South Africa’s Minister of Tourism, Derek Hanekom, shared his insights on key issues facing the country’s tourism industry, placing special focus on the Chinese market, during the Southern Africa Tourism Services Association (Satsa) Conference 2018, at the Boardwalk Hotel in Nelson Mandela Bay, Eastern Cape.
Hanekom, who was unable to attend the conference due to the BRICS Summit, and prior commitments with SA President, Cyril Ramaphosa and the Chinese delegation, recorded a conversation with David Frost, CEO of Satsa. The Minister emphasised the importance of the Chinese market, which holds enormous growth potential for SA’s tourism industry.
The UK is currently South Africa’s largest source market, according to Hanekom. With this being said, he explained how SA needed to concentrate its efforts on countries that have growth potential as well as existing potential.
China is an important source market to SA, according to Hanekom, however all SA’s source markets are still hindered by the country’s visa requirements. Using China as an example, with just under 100 000 tourists recorded last year, Hanekom said Lin Songtian, Chinese Ambassador to SA, told him SA should be able to attract one million Chinese visitors within five years.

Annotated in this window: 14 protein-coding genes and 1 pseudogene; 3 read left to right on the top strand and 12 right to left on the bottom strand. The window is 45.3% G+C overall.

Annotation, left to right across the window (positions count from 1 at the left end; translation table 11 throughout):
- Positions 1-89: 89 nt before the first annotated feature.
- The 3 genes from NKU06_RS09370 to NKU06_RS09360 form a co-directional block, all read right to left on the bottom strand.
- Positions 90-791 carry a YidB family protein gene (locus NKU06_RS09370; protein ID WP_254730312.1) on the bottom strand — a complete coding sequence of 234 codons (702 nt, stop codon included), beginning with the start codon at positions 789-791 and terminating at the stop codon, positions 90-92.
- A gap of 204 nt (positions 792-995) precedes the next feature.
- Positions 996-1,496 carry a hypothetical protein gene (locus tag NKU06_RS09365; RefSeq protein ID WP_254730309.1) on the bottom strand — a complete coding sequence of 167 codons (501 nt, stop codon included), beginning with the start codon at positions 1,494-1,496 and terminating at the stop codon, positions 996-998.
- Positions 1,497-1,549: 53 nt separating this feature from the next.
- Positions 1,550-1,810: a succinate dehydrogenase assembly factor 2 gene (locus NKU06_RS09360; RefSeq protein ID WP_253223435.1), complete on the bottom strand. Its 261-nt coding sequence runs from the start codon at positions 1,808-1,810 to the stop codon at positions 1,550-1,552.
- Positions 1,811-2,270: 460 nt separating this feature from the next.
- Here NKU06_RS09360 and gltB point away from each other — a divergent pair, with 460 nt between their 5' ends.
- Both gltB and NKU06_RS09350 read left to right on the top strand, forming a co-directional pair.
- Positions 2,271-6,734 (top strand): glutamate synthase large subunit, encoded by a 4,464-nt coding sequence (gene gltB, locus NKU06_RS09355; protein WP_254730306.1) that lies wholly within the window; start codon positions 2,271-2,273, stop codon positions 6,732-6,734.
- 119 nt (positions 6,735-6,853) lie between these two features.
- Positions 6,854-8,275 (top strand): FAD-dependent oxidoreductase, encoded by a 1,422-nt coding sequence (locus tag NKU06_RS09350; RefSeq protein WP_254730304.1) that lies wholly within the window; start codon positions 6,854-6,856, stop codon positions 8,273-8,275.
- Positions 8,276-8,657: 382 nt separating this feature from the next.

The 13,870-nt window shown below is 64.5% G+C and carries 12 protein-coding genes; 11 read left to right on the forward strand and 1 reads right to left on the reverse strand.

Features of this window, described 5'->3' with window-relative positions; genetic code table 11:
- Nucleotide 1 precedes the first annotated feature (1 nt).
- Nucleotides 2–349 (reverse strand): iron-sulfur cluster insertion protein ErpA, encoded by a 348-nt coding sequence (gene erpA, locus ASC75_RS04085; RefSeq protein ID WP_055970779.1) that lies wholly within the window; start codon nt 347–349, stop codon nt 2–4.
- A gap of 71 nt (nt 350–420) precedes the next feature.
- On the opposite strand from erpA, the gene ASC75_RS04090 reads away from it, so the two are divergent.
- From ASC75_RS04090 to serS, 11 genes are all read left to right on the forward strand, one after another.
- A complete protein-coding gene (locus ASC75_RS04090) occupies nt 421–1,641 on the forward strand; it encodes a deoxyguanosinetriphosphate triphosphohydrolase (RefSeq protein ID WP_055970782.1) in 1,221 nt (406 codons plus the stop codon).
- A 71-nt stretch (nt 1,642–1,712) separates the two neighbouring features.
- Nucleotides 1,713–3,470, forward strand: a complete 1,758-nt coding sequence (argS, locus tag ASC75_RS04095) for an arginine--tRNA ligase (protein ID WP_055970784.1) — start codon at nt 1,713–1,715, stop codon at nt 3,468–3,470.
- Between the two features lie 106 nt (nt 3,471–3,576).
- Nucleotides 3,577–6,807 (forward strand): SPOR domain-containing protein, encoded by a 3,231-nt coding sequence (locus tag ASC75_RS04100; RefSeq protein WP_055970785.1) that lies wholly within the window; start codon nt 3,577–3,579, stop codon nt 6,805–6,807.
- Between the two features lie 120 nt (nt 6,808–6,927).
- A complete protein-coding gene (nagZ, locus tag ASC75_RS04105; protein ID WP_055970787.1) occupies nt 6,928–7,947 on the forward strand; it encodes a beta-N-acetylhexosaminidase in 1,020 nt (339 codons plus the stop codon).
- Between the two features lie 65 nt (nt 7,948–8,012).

Hanekom added that the discussions between SA and China were critically important to increase the volume of Chinese tourists, urging South Africans to take up Mandarin, as learning the language would encourage and promote Chinese travel to SA.
According to Hanekom, tourism growth can be done by destination enhancement, planning, improving visitors’ experience constantly, marketing the product, and marketing it successfully, as well as understanding which markets to target and why. As for the transformation component, Hanekom said the country needed to make it easier for those to travel to SA.
To do this, the Minister said more direct flights between SA and China were needed, adding that issues around visas needed to be urgently addressed.
Not far behind is India. Hanekom described Indian arrivals as more or less stable, however this market should be showing positive growth, followed by arrivals from Nigeria.
As for the 10 million tourists recorded last year, Hanekom said the bulk came from South Africa’s neighbouring countries.
Frost went on to ask, why the issues around visa regulations were taking so long. In response, Hanekom said: “There is a sense of urgency…Many factors were beyond our control, as we didn’t plan the Cape drought, or Ebola. But we are in control of the visa process. It has taken new momentum and has gone beyond where we were back in 2016,” adding that he would now treat this as his single topmost priority.